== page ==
Santa Monica Pier and Griffith Observatory

Two dates with my hubby before things got busy...

The Pier

Overview of the Pier during the daytime
We went at night and the weather was perfect - not too chilly with a slight breeze. There is a small amusement park on the pier which was cool to see at night, as well as lots of little shops and stands to look in as we strolled by.
Getting ready to head down
Ever wonder what happened to Zoltar from the movie "Big"? 
Well, we found it! On the Pier as we walked. Ok, so it's not the exact one from the movie, but there was a pretty similar one. And it talked to us :)
His eyes moved back and forth
At the end of the pier were lots of people fishing, casting their lines out into the dark waters. We leaned over the railing and watched them for quite awhile. The water was pitch black, and the waves were mesmerizing. Makes you really wonder what's under there...dun dun duuunnn...
On the way back, we stopped to watch the ferris wheel which constantly changed colors. The full moon added to the magnificent view!


The Observatory

Although it took us about an hour to get there, it was well worth the trip! The observatory is located on the top of a mountain at the east end of Griffith Park and has been open since 1935. It is one of the top tourist attractions in LA, and now we know why!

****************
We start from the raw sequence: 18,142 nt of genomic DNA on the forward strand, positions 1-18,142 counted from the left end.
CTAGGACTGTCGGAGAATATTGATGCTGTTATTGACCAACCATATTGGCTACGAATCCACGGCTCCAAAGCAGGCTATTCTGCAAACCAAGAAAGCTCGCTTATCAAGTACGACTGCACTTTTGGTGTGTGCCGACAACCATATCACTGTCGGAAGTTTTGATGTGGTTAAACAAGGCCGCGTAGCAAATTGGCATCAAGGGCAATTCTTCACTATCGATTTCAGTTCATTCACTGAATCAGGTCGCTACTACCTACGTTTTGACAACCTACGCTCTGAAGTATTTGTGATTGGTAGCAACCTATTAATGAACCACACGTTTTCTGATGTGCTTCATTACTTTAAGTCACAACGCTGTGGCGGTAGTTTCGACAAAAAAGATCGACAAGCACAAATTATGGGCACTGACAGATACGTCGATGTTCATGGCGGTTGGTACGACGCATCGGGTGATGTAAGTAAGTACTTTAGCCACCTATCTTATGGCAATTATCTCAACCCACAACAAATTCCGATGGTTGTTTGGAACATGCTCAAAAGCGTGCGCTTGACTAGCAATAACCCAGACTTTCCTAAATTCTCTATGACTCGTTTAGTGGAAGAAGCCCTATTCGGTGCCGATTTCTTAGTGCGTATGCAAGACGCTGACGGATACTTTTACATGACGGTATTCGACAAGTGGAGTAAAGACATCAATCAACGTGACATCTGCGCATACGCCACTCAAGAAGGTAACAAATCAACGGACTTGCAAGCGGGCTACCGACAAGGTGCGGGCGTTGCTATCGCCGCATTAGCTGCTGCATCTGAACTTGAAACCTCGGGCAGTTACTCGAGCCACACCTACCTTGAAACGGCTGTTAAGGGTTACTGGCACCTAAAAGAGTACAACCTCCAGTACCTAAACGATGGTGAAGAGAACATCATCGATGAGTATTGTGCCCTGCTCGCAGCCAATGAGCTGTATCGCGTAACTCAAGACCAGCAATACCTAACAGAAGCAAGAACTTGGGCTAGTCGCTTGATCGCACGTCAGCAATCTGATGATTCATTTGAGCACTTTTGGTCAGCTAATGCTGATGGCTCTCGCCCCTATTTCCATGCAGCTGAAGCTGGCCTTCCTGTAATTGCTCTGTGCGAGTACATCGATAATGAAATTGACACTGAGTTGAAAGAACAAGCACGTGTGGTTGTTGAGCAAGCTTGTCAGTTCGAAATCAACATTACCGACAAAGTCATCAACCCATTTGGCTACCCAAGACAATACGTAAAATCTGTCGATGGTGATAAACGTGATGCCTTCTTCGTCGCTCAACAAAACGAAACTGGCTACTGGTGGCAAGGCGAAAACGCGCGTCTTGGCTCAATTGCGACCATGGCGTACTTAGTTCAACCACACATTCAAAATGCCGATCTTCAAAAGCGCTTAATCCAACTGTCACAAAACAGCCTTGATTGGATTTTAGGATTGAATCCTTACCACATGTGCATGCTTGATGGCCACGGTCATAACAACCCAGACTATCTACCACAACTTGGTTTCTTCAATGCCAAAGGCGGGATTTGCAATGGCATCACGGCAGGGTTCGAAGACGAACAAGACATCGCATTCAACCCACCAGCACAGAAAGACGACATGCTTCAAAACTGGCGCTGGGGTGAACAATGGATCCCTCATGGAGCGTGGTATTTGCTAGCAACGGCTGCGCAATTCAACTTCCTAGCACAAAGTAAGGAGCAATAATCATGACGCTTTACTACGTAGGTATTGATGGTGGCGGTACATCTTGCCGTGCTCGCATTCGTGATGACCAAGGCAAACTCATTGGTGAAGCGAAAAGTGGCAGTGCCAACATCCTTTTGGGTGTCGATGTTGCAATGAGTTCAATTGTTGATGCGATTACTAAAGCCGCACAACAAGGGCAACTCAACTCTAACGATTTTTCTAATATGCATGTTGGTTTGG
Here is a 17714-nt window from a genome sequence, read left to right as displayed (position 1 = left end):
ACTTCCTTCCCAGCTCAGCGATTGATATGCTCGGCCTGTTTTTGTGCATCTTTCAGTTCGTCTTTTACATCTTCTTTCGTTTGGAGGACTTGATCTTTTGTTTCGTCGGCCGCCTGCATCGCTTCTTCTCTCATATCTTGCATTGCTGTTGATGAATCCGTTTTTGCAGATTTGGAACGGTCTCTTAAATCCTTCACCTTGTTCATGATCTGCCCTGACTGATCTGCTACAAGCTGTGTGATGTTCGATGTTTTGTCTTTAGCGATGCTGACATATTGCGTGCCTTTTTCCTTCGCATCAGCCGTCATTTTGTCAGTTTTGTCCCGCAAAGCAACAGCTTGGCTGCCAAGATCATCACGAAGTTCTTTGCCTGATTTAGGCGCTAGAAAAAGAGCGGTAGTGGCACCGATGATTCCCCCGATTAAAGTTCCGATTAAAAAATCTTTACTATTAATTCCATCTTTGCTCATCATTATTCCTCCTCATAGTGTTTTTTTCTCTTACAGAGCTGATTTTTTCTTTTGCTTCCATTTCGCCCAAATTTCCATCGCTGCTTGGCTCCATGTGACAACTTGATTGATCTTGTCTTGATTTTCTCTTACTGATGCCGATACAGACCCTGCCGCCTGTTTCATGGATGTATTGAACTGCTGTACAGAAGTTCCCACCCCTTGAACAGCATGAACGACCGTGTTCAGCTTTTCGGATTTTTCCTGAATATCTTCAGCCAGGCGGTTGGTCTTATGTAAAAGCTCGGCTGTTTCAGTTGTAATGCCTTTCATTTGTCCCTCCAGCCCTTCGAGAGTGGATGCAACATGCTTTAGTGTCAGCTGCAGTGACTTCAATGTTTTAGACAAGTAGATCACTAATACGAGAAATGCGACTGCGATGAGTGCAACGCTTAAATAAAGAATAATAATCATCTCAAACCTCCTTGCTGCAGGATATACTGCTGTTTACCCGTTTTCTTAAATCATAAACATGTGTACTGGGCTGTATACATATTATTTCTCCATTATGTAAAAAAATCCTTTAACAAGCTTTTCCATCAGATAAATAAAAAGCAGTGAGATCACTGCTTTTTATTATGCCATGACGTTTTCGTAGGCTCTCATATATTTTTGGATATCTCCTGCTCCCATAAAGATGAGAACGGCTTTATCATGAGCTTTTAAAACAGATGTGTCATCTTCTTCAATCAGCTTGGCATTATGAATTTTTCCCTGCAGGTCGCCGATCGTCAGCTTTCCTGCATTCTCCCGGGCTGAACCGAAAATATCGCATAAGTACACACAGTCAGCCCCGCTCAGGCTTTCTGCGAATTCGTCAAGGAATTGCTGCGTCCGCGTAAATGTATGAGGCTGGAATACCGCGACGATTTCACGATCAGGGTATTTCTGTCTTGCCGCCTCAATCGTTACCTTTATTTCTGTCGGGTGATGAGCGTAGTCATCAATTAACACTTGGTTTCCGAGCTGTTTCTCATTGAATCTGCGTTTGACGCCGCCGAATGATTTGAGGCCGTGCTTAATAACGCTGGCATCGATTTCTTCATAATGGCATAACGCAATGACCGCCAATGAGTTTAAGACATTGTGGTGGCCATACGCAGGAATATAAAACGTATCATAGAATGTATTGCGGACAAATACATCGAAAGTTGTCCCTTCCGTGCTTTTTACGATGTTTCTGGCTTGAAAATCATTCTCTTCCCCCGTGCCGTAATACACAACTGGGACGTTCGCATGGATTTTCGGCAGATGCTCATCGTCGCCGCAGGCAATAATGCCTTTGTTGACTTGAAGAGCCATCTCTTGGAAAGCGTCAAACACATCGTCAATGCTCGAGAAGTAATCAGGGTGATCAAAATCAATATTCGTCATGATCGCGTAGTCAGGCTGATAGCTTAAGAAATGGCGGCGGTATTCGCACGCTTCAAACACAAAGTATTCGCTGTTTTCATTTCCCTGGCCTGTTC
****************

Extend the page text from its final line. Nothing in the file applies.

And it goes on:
The Observatory during the day

The best part? It's free! Unless you want to see a planetarium movie (which we did - it was fairly cheap and the show was awesome!). But the rest of the exhibits are free, and you can stay however long you want.
The Planetarium
A hallway of exhibits

They have a Foucault pendulum in the entryway, which is a pendulum mounted in the ceiling so that the pendulum does not turn with the building as the building rotates with the Earth. Really interesting to watch. See, physics actually does come in handy!

We went at night, but we want to go back during the day because there are some cool exhibits that require sunlight. They also have three solar telescopes that magnify the sun (and project it onto a screen so you don't go blind, of course :)
The huge Zeiss telescope on the roof-top dome happened to be closed that night because it was so hazy, so we definitely need to go back and look through it. Apparently at least 7 million eyes have looked through it since it opened!

What we saw that night...
What we would have seen if it hadn't been so foggy that night!

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